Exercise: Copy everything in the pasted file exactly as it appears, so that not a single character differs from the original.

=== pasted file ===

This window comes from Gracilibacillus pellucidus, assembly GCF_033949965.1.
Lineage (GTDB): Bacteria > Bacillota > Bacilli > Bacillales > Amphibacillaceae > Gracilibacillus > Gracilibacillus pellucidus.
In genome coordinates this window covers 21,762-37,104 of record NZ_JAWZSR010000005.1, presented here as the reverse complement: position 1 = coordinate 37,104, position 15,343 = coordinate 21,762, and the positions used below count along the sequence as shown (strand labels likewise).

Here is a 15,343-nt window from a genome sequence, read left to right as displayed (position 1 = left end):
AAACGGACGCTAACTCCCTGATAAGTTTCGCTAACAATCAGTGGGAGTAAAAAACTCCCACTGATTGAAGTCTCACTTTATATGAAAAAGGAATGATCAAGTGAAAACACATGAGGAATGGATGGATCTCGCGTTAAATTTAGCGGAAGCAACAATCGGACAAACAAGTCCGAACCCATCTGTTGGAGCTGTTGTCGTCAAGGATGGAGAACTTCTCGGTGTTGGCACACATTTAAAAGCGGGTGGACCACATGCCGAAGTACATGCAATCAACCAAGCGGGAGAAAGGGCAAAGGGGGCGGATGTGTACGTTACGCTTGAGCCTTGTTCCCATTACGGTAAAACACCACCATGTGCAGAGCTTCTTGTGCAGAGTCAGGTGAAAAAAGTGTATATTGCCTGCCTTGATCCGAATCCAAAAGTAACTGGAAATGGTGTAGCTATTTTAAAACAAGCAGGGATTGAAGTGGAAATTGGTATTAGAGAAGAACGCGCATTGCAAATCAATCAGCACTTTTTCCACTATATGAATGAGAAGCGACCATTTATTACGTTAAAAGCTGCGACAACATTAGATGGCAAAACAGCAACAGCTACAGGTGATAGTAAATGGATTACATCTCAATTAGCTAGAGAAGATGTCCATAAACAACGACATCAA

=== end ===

This window comes from Gracilibacillus pellucidus, assembly GCF_033949965.1.
Lineage (GTDB): Bacteria > Bacillota > Bacilli > Bacillales > Amphibacillaceae > Gracilibacillus > Gracilibacillus pellucidus.
In genome coordinates this window covers 21,762-37,104 of record NZ_JAWZSR010000005.1, presented here as the reverse complement: position 1 = coordinate 37,104, position 15,343 = coordinate 21,762, and the positions used below count along the sequence as shown (strand labels likewise).

Here is a 15,343-nt window from a genome sequence, read left to right as displayed (position 1 = left end):
AAACGGACGCTAACTCCCTGATAAGTTTCGCTAACAATCAGTGGGAGTAAAAAACTCCCACTGATTGAAGTCTCACTTTATATGAAAAAGGAATGATCAAGTGAAAACACATGAGGAATGGATGGATCTCGCGTTAAATTTAGCGGAAGCAACAATCGGACAAACAAGTCCGAACCCATCTGTTGGAGCTGTTGTCGTCAAGGATGGAGAACTTCTCGGTGTTGGCACACATTTAAAAGCGGGTGGACCACATGCCGAAGTACATGCAATCAACCAAGCGGGAGAAAGGGCAAAGGGGGCGGATGTGTACGTTACGCTTGAGCCTTGTTCCCATTACGGTAAAACACCACCATGTGCAGAGCTTCTTGTGCAGAGTCAGGTGAAAAAAGTGTATATTGCCTGCCTTGATCCGAATCCAAAAGTAACTGGAAATGGTGTAGCTATTTTAAAACAAGCAGGGATTGAAGTGGAAATTGGTATTAGAGAAGAACGCGCATTGCAAATCAATCAGCACTTTTTCCACTATATGAATGAGAAGCGACCATTTATTACGTTAAAAGCTGCGACAACATTAGATGGCAAAACAGCAACAGCTACAGGTGATAGTAAATGGATTACATCTCAATTAGCTAGAGAAGATGTCCATAAACAACGACATCAA